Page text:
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Rutherford Fellowship to research indigenous rights

Rutherford Fellowship to research indigenous rights

Associate Professor Claire Charters from the Auckland Law School has been awarded a 2017 Rutherford Discovery Fellowship to investigate the ways indigenous peoples’ rights are constitutionally recognised throughout the world.
Dr Charters (Ngāti Whakaue, Tūwharetoa, Ngā Puhi, Tainui), who specialises in indigenous peoples’ rights in international and constitutional law, is one of ten people honoured with a Rutherford Fellowship for her research entitled Constitutional Transformation to Accommodate Māori in Aotearoa/New Zealand: Lessons from Around the Globe.

Administered by the Royal Society Te Apārangi, a Rutherford Discovery Fellowship supports New Zealand's talented early- to mid- career researchers for a period of five years.

Dr Charters’ distinguished career includes being a Fulbright Graduate Scholar at New York University, before undertaking a PhD at the University of Cambridge. Her doctoral thesis focused on the legitimacy of indigenous peoples’ norms under international law.

She has published and spoken widely on the UN Declaration on the Rights of Indigenous Peoples, comparative indigenous constitutional rights in New Zealand, Canada and the United States, and tino rangatiratanga and tikanga Māori in New Zealand.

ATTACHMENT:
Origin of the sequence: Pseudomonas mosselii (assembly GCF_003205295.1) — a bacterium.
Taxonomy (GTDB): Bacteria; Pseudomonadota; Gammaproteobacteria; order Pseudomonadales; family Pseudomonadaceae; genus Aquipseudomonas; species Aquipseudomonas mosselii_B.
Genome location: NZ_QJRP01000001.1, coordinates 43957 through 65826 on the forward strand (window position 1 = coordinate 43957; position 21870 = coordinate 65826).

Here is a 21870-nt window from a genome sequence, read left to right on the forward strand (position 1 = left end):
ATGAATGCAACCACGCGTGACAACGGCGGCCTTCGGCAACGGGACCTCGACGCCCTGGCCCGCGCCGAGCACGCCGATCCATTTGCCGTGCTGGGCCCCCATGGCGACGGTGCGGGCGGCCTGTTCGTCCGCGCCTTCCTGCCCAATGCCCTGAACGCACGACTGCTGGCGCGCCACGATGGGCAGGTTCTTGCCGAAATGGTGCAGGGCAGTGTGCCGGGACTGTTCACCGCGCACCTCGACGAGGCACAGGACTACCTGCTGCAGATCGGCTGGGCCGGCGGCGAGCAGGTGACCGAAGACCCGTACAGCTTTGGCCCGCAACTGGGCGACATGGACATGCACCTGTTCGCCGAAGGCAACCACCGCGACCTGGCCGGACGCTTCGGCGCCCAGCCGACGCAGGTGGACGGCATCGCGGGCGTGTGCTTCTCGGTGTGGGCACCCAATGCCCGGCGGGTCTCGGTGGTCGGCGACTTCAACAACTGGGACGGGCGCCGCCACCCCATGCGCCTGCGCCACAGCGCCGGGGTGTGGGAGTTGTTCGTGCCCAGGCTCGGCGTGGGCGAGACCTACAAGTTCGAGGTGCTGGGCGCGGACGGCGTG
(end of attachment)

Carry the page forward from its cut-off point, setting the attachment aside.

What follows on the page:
Dr Charters has represented her iwi in treaty negotiations and worked in the UN Office of the High Commissioner for Human Rights. In addition, she was recently an advisor to the President of the UN General Assembly on enhancing indigenous people’s participation at the United Nations.

In this Fellowship, Dr Charters will evaluate various existing and proposed methods of constitutionally recognising and accommodating indigenous peoples’ rights around the globe, with the aim of informing potential reform in Aotearoa.

Drawing on case studies from as far apart as Bolivia, Mexico and Canada, Australia and the Pacific, and Norway, Finland and Sweden, she will focus on the recognition of indigenous jurisdiction and autonomy, protection of treaty and aboriginal rights, rights to lands, rights to culture and access to political power.

She hopes to provide pragmatic recommendations that will lead to better constitutional recognition of Indigenous peoples in New Zealand and internationally.

ENDS

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